By Maria and Rob
Early spring is a wonderfully unique time of year to go for a walk in the woods. The landscape is still mostly draped in browns and grays, but here and then, little blushes of green glow from thickets and undergrowth while fat little buds tentatively wait to burst from the ends of tree branches. Last weekend, we went on such a walk at a nearby park, just to see the magic in progress, and we were not disappointed!
It may be a brown hillside now, but soon it will be a bright, vibrant green. There were already plenty of birds flittering through the thickets. I can just imagine that they are all looking for the perfect place to build their nests–a little home hidden from the threat of predaators and surrounded by resources like food and water. Oh to think of baby birds!
Oh snap, wild garlic! Tastes…like onion. Members of the Allium family, which includes both wild and cultivated onions, garlics, leeks, scallions, and ramps. (Note, there are some non-edible/poisonous look-alikes out there. A good rule of thumb is that if it doesn’t smell like an onion, it’s not an onion.)
We also saw deer tracks! Can’t escape those in Western Pa 😊
We saw plenty of lichen! Like Hagrid’s interestin’ creatures, lichens are an underappreciated weirdness of the wild world, in our humble opinion. Lichens are actually algae or bacteria and fungi living in a mutually beneficial relationship (a symbiotic relationship.) So a “single” lichen is almost like a little community.
Of course, the world may look drab, but under the surface, life is still stirring. Here we see the green of life just under the bark of a vine (don’t worry, this was an invasive vine – I wouldn’t purposely go around destroying a park). Did you know that many woody plants can perform photosynthesis in the first layer under the bark?
But the dragon…
As our title notes, though, the spring does indeed bring magic, but human activity often leaves behind problems in a habitat. Smaug the Dragon of Tolkien fame was known for his greed and destruction – we don’t want to resemble that, now do we?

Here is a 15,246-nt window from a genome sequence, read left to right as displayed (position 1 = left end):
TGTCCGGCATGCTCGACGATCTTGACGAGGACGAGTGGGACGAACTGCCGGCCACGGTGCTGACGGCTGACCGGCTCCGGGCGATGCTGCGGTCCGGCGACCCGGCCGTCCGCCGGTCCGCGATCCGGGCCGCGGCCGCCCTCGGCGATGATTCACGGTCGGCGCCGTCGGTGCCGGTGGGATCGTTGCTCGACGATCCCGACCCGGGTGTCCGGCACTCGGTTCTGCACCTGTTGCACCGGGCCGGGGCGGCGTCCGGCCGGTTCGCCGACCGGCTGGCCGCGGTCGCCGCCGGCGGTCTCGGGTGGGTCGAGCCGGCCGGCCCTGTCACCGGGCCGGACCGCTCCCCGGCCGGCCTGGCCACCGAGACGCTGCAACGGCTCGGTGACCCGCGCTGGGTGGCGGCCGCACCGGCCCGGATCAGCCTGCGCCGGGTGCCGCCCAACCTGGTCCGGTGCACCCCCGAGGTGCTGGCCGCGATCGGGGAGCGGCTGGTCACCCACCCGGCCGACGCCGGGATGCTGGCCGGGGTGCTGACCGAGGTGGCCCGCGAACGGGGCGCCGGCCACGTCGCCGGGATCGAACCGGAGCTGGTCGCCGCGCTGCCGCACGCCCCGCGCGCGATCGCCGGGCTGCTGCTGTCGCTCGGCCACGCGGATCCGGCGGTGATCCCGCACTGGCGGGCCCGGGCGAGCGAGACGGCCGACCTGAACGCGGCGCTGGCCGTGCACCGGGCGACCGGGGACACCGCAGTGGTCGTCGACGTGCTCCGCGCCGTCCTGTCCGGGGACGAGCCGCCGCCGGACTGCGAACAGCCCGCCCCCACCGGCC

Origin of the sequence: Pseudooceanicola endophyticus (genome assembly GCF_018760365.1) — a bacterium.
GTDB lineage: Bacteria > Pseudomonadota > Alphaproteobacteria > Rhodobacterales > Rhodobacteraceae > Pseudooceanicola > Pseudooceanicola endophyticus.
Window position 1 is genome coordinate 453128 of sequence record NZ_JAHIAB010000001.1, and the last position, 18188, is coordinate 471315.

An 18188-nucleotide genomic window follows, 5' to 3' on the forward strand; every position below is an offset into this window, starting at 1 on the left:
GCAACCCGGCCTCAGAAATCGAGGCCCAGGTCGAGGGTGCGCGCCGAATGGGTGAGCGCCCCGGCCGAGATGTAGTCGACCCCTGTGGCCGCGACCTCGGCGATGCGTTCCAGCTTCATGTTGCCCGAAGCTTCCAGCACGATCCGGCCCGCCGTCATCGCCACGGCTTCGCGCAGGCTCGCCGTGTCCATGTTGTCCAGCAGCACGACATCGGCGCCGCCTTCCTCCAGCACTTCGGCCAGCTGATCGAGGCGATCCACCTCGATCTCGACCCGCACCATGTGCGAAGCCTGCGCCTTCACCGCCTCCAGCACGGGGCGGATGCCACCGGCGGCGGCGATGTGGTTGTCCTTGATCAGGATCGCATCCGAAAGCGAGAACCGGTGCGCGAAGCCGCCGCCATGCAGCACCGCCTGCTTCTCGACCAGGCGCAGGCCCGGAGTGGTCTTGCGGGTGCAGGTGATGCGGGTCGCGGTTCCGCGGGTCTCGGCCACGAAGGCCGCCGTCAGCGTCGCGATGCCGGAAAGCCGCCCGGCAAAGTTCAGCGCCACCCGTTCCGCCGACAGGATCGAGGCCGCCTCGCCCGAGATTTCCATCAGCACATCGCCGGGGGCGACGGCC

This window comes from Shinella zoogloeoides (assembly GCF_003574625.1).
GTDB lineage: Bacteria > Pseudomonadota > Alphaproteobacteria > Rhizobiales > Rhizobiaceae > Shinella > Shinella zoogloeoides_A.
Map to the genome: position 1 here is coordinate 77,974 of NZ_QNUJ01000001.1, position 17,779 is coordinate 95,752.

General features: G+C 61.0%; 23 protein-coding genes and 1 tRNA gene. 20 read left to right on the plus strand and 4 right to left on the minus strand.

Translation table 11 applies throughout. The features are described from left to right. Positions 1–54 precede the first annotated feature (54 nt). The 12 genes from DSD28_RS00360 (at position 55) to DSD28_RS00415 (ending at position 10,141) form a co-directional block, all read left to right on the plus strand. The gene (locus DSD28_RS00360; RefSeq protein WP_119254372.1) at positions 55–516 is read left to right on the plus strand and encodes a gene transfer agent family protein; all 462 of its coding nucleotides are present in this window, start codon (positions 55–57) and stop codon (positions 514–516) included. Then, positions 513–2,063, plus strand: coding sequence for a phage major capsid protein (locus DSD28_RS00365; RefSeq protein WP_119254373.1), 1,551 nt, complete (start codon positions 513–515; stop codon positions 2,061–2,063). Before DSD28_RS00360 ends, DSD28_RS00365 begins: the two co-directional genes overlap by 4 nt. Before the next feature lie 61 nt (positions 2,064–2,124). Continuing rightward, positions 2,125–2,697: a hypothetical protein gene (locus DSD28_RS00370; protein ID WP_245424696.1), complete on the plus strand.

Dragon 1: Invasive Plants
This entire hillside is covered in an invasive vine called mile-a-minute (Persicaria perfoliata). As the name implies, the vine grows very quickly—possibly as much as six inches in a single day. It can take over habitats by growing over existing trees and shrubs and blocking out the sunlight from them. Originally from Asia, mile-a-minute was introduced to the US sometime around 1930, and in our environment, it lacks the natural checks and balances that would keep it from over-growing like this.
This particular park actually hosted Allegheny GoatScape this past summer in an effort to start getting the invasive plants under control. Allegheny GoatScape is a non-profit that uses goats to help manage landscapes that are difficult for humans to access (e.g., steep hillsides or rocky terrain) or contain an overgrowth of plants that are concerning for humans to manage (e.g. poison ivy.) A crew of goats is brought in, along with their guard donkey, and they are fenced in a large area to start eating away at the problematic plants! In the time they were here, the goats certainly made a dent, but they will have to come back to continue working on the problem.
Dragon 2: Litter
We saw plenty of litter left behind, which was disappointing. Can we all just take responsibility for our trash?
Well, ok, so this one was kind of interesting—someone lost a Tupperware container, but when we flipped it over, it must have been a mini greenhouse under there!
Dragon 3: When Should the Flowers Bloom and the Birds Come Back?
The silent concern on that walk in the woods was the impact of climate change. Scientists first began publishing on the notable changes in nature’s sense of timing (phenology) back in the late 1980’s and 1990’s. Phenology is the study of the timing of bird migrations, flowering times, pollinator emergence–all of those little things we take for granted. When humans are mindful and respectful of the natural world and its processes, it can continue to function as God created it to. When we act as though our actions have no consequence, though, we can disrupt things.
But in the end…
Nature brings out a sense of peace like few other things can. Designed by the Greatest of Artists, there is so much beauty, and yet so much power and wonder in every glimpse of a forest, a mountain, an ocean wave. Spending time away from the built environment is refreshing to the soul and just all-around good for well-being!
On the flipside, though, in the book of Genesis we humans were charged with the stewardship of this home. It’s not ours; it’s a loan. Do we want to act like dragons, or be responsible stewards and ensure that future generations have a chance to see the beauty and magic of an early spring walk? We vote beauty and magic! Every time.
P.S. we actually really like dragons…no offense to all the dragons out there.